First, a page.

Major flooding in Roanoke, a strained state unemployment system, messages of hope from a NoVa hotel, and more headlines

Virginia Mercury

NEWS TO KNOW
Our daily roundup of headlines from Virginia and elsewhere.

• After more than three days of constant rain, the Roanoke River was expected to swell to more than 16 feet early this morning, a level classified as a major flood. A pair of Roanoke neighborhoods and a motel have been evacuated and multiple people rescued from cars trapped in floodwaters.—The Roanoke Times

• Virginia’s unemployment filing system, created in 1985, “has strained under the demand for assistance unleashed by the pandemic.” In February, before the pandemic began, the agency “had about half the number of workers it did during the Great Recession.”—The Associated Press 

• Richmond restaurants want more leadership from the city government. “We can’t plan. Do we need plexiglass dividers in our restaurants? What are our requirements?” one owner asked.—Richmond Times-Dispatch 

• Beach openings in Virginia Beach come with new rules.—The Virginian-Pilot

• The director for the health district serving Culpeper was described as “AWOL” by the town’s police chief. Cases in the county have more than doubled in the last two weeks, from 201 to 452, with more than 70 percent among the Hispanic population.—FOX5 DC 

• Republicans vying to unseat Democratic U.S. Rep. Abigail Spanberger say they favor ranked-choice voting in their primary.—Richmond Times-Dispatch

• Updated models from UVA project a statewide peak in July of between 101,000 and 145,000 weekly cases, depending on how much social distancing is occurring, although researchers “said the most dire predictions will almost certainly be avoided as people and governments change behavior to cope with new cases.”—VPM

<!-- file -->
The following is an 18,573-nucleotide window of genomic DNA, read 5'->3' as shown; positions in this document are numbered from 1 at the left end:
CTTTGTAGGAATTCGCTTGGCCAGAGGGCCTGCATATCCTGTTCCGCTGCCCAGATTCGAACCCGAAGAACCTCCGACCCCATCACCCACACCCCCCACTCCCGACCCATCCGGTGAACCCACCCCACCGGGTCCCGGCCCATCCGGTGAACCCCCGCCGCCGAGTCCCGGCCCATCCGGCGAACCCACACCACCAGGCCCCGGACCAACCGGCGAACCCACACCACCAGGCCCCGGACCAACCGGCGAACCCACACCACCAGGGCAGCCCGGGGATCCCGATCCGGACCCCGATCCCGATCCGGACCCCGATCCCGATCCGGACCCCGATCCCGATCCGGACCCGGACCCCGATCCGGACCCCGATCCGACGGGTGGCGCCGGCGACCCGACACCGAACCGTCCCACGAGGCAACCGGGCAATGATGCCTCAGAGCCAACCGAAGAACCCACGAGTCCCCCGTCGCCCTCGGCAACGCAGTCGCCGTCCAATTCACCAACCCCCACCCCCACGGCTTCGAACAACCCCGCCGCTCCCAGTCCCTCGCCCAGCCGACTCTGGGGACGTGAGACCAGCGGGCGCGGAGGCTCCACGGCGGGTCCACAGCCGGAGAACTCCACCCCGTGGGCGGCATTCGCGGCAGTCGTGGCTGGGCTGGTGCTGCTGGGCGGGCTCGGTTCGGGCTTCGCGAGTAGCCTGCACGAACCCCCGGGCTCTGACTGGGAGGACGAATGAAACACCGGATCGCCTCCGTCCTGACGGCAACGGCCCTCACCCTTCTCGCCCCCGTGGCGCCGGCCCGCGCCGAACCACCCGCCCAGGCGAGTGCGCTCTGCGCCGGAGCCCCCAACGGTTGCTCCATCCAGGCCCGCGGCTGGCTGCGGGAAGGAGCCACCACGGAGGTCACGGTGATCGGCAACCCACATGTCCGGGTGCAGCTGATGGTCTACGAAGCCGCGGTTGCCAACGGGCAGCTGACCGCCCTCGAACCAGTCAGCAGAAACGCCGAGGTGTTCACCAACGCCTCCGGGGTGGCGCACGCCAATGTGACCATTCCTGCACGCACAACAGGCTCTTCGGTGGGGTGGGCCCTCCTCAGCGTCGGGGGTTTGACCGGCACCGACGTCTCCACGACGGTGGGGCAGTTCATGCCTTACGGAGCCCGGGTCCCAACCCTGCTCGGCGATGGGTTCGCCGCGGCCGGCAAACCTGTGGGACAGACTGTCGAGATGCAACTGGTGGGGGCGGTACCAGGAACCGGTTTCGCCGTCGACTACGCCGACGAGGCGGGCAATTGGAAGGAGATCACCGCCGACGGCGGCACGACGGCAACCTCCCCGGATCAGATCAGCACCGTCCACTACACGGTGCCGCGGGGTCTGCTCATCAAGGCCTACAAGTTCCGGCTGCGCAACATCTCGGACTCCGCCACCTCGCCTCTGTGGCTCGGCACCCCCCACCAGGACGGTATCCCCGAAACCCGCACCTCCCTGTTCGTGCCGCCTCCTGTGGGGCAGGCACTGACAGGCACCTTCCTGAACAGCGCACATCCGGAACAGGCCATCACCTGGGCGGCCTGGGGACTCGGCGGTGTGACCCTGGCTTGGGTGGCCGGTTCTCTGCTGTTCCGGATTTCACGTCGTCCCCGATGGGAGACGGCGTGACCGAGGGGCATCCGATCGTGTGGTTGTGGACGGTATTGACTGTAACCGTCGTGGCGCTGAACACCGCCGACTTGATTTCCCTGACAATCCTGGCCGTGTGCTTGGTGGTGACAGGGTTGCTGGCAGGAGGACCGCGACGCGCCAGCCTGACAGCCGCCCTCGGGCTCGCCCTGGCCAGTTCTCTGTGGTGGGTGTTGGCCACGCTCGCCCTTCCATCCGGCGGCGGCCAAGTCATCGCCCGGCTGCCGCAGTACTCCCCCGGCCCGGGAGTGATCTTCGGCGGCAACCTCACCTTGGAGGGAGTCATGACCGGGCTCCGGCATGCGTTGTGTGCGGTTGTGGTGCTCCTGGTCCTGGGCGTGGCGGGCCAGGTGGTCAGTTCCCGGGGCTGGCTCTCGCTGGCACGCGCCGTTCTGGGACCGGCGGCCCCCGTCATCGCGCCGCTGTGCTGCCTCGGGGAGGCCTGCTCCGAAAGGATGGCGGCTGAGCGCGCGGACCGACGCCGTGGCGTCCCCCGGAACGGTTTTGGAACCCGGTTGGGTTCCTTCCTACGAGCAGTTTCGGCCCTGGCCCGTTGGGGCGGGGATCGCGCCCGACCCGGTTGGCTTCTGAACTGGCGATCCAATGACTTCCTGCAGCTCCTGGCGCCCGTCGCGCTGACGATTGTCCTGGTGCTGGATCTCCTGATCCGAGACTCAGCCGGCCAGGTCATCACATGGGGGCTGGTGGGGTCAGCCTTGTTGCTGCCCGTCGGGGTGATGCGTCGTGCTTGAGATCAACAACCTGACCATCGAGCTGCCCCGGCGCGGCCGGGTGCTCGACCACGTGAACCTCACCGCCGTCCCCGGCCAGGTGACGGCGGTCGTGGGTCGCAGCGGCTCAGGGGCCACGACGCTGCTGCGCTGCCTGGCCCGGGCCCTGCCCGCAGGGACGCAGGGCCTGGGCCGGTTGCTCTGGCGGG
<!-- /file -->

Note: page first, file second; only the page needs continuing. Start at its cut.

•  Manassas and the Prince William Chamber of Commerce have joined Prince William County in asking the governor to open up local restaurants for outdoor dining.—Inside NoVa

• A Rockbridge County man filed a lawsuit claiming Roanoke police have improperly banned him and others from a local Walmart.—Roanoke Times

• Gov. Ralph Northam vetoed three bills intended to expand health insurance that had been sponsored by fellow Democrats and passed both chambers with broad bipartisan support. He says they could undermine the Affordable Care Act.—Washington Post

• The Charlottesville area’s health director said someone made an anonymous donation to boost its testing efforts.—Daily Progress

• The governor officially signed a bill to decriminalize marijuana in Virginia.—WSLS

• A hotel in Northern Virginia has been using empty rooms to display uplifting messages next a freeway. The building engineer explains how it’s done. “It’s kind of like a Lite-Brite, if you ever had those.”—Washington Post

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